Reggio now saw the world with a new perspective, as an outsider looking in, stepping in, and being surrounded by it all. Reggio has said that being in the church is like being in an exoteric form of religion. Being in the religious order is like being in an esoteric form of religion in that it is more concentrated and more about the pursuit of perfection as opposed to the attainment. Reggio goes on to say that, as a young monk the focus of intellectual attention was the love of the word. The word is currently in a vast state of humiliation. The word no longer describes the world in which we live. This is a conundrum for Reggio because we see the world through language. There is beauty in that we have different languages to describe our world. It is tragic that we are losing our languages. At the beginning of the twentieth century we had arguably 1.7 billion people on the planet speaking 35,000 different languages and principal dialects. Today there are seven billion people speaking in the vicinity of four thousand languages. This is an inverse relationship. Inverse relationships are a concept Reggio likes to examine. The study of ethnology at a University involves people of developed cultures putting subjective categories on indigenous people. Reggio reverses this by taking indigenous people and putting their subjective categories on a progressive culture. He demonstrates this perspective through the lens. Take the Napoleonic statement “A picture is worth a thousand words”, and turn it on its head. Take a thousand pictures and summarize it in one word. That’s how Reggio conceived the title of his first film, Koyaanisqatsi. (Singularityweblog)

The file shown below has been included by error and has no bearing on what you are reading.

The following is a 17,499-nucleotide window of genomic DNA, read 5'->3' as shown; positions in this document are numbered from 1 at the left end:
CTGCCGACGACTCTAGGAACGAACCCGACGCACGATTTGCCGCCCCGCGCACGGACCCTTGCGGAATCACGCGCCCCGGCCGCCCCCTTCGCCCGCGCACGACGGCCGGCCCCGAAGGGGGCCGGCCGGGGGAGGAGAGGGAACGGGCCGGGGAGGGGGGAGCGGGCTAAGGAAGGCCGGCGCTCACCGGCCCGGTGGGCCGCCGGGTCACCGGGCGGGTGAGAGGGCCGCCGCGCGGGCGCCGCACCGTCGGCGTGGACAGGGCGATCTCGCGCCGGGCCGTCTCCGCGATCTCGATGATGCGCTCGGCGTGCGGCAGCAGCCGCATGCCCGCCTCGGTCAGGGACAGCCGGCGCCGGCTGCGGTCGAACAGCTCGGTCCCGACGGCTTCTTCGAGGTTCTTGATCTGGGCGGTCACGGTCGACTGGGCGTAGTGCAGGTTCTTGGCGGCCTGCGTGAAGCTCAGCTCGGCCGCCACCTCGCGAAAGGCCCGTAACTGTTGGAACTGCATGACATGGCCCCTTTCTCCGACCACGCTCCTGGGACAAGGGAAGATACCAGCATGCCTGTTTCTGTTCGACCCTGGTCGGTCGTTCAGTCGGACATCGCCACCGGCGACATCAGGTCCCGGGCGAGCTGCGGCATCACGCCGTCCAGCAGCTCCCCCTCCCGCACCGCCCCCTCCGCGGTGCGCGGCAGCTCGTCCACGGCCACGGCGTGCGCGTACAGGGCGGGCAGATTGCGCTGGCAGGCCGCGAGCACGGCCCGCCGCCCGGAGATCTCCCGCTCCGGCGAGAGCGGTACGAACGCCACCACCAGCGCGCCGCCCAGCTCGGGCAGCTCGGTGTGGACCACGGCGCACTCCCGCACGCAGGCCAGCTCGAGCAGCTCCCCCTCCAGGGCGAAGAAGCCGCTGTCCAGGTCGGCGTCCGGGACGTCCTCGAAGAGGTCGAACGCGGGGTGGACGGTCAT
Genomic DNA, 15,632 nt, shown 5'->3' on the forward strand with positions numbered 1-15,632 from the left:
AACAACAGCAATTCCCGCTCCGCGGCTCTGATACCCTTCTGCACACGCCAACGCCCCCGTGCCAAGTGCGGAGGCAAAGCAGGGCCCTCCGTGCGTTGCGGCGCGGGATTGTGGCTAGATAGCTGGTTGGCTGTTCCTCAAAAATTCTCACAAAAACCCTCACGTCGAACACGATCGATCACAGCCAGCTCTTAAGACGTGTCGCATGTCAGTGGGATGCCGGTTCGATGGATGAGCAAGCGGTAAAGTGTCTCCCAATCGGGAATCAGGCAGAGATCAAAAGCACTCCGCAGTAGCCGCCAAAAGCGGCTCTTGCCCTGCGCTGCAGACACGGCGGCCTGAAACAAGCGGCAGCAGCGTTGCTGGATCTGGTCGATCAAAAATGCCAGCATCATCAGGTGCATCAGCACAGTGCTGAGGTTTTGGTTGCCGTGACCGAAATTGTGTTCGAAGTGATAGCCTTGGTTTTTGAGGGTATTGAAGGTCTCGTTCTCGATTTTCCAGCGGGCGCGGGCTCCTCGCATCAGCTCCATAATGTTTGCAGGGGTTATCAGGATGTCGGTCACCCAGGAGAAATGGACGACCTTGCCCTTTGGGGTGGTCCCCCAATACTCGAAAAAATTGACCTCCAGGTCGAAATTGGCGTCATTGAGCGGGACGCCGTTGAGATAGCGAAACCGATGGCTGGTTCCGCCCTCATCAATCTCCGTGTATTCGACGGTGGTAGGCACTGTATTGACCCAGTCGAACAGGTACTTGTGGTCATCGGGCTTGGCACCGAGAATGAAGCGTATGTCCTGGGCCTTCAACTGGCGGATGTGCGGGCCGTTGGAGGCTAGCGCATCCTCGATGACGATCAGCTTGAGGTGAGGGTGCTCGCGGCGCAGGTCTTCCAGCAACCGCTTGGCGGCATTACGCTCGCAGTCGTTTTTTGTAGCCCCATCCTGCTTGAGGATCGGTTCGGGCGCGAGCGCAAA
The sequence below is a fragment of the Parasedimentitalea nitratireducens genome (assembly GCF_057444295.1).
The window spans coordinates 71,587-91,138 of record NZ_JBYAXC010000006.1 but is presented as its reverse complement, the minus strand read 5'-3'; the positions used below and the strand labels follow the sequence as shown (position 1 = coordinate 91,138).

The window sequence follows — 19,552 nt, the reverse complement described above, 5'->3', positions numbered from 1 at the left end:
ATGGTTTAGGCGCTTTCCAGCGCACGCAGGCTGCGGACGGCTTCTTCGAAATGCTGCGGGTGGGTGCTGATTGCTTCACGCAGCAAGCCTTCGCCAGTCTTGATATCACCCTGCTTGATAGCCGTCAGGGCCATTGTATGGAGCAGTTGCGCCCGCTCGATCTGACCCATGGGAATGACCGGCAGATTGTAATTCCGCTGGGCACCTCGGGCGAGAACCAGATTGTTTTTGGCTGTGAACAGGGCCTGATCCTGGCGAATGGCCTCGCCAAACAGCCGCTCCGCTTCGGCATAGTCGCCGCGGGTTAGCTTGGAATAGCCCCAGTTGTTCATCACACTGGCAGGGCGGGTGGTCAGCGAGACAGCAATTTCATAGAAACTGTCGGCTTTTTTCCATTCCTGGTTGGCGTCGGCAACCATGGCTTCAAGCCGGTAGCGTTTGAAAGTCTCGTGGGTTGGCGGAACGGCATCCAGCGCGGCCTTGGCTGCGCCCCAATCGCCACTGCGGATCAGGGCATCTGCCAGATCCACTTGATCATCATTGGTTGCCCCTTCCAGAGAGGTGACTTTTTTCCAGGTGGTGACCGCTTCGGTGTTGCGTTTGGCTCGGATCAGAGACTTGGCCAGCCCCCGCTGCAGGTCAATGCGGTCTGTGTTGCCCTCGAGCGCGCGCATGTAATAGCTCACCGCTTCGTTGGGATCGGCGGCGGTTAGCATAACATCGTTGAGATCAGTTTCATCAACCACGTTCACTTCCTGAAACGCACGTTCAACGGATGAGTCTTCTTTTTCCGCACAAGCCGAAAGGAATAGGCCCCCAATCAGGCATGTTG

Koyaanisqatsi is the first of a trilogy of “qatsi” speechless narrations. The name is a compound word that comes from the Hopi Indian language. Qatsi means “life”. Any word that predicates it furthers it’s meaning. Koyaanis means “out of balance”. The trilogy consists of Koyaanisqatsi, Powaqqatsi, and Naqoyqatsi. Defined as “Life out of Balance”, “Life in Transformation”, and “Life as War” respectively. Reggio considers it a Meta language, a poetic language. Not of word. It is pictorial and non-mental in that it is aimed at the solar plexus to give the viewer a feeling. This experience is visceral. All of Reggio’s films can be considered impossible to categorize in the measure that they do not have something that precedes it as a point of view. This is why they aren’t traditional documentary films because Reggio is not trying to explicate his point of view. He is not a propagandist. (CivilNet TV) His films were done as a collaborative form with Ron Fricke as the cinematographer and Philip Glass doing the unique score full of arpeggios, pipe organs and synths. Ron Fricke was heavily influenced by this project as witnessed in his own release of Baraka in 1992.